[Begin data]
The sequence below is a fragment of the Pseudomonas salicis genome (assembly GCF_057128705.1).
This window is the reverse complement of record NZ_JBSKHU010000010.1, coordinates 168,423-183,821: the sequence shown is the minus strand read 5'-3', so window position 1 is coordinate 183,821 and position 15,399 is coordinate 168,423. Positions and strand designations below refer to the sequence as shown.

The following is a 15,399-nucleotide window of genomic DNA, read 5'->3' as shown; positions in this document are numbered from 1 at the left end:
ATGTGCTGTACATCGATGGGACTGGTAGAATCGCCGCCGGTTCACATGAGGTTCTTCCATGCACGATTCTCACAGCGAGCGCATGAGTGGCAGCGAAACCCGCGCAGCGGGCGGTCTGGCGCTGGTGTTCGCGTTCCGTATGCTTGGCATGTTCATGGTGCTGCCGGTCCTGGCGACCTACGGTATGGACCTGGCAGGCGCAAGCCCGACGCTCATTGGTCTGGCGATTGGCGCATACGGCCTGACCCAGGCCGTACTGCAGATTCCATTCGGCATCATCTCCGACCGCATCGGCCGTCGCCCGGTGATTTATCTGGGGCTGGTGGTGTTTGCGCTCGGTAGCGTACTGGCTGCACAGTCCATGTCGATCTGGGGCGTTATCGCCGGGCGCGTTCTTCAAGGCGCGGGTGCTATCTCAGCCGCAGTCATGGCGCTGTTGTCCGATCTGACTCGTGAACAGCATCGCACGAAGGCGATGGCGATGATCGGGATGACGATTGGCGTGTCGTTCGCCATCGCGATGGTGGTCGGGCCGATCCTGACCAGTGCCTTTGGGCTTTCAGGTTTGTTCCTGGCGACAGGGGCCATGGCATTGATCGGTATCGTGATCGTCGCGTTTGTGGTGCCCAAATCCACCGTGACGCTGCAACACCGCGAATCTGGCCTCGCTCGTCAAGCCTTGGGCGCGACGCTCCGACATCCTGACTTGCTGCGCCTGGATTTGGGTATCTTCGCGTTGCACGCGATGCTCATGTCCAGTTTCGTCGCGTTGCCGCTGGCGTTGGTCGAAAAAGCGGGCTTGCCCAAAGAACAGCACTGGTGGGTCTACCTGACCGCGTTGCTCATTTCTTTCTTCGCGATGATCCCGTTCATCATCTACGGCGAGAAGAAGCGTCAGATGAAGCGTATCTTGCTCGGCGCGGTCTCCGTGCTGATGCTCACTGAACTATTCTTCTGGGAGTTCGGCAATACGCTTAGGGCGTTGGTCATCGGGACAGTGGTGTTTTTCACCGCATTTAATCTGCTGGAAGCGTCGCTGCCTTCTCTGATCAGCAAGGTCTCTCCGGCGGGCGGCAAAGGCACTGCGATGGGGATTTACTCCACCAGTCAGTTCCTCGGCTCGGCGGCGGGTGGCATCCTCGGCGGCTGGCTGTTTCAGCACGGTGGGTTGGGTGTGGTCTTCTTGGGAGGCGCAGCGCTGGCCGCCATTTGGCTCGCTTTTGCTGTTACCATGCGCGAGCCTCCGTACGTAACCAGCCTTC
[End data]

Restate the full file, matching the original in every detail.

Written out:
The sequence below is a fragment of the Pseudomonas salicis genome (assembly GCF_057128705.1).
This window is the reverse complement of record NZ_JBSKHU010000010.1, coordinates 168,423-183,821: the sequence shown is the minus strand read 5'-3', so window position 1 is coordinate 183,821 and position 15,399 is coordinate 168,423. Positions and strand designations below refer to the sequence as shown.

The following is a 15,399-nucleotide window of genomic DNA, read 5'->3' as shown; positions in this document are numbered from 1 at the left end:
ATGTGCTGTACATCGATGGGACTGGTAGAATCGCCGCCGGTTCACATGAGGTTCTTCCATGCACGATTCTCACAGCGAGCGCATGAGTGGCAGCGAAACCCGCGCAGCGGGCGGTCTGGCGCTGGTGTTCGCGTTCCGTATGCTTGGCATGTTCATGGTGCTGCCGGTCCTGGCGACCTACGGTATGGACCTGGCAGGCGCAAGCCCGACGCTCATTGGTCTGGCGATTGGCGCATACGGCCTGACCCAGGCCGTACTGCAGATTCCATTCGGCATCATCTCCGACCGCATCGGCCGTCGCCCGGTGATTTATCTGGGGCTGGTGGTGTTTGCGCTCGGTAGCGTACTGGCTGCACAGTCCATGTCGATCTGGGGCGTTATCGCCGGGCGCGTTCTTCAAGGCGCGGGTGCTATCTCAGCCGCAGTCATGGCGCTGTTGTCCGATCTGACTCGTGAACAGCATCGCACGAAGGCGATGGCGATGATCGGGATGACGATTGGCGTGTCGTTCGCCATCGCGATGGTGGTCGGGCCGATCCTGACCAGTGCCTTTGGGCTTTCAGGTTTGTTCCTGGCGACAGGGGCCATGGCATTGATCGGTATCGTGATCGTCGCGTTTGTGGTGCCCAAATCCACCGTGACGCTGCAACACCGCGAATCTGGCCTCGCTCGTCAAGCCTTGGGCGCGACGCTCCGACATCCTGACTTGCTGCGCCTGGATTTGGGTATCTTCGCGTTGCACGCGATGCTCATGTCCAGTTTCGTCGCGTTGCCGCTGGCGTTGGTCGAAAAAGCGGGCTTGCCCAAAGAACAGCACTGGTGGGTCTACCTGACCGCGTTGCTCATTTCTTTCTTCGCGATGATCCCGTTCATCATCTACGGCGAGAAGAAGCGTCAGATGAAGCGTATCTTGCTCGGCGCGGTCTCCGTGCTGATGCTCACTGAACTATTCTTCTGGGAGTTCGGCAATACGCTTAGGGCGTTGGTCATCGGGACAGTGGTGTTTTTCACCGCATTTAATCTGCTGGAAGCGTCGCTGCCTTCTCTGATCAGCAAGGTCTCTCCGGCGGGCGGCAAAGGCACTGCGATGGGGATTTACTCCACCAGTCAGTTCCTCGGCTCGGCGGCGGGTGGCATCCTCGGCGGCTGGCTGTTTCAGCACGGTGGGTTGGGTGTGGTCTTCTTGGGAGGCGCAGCGCTGGCCGCCATTTGGCTCGCTTTTGCTGTTACCATGCGCGAGCCTCCGTACGTAACCAGCCTTC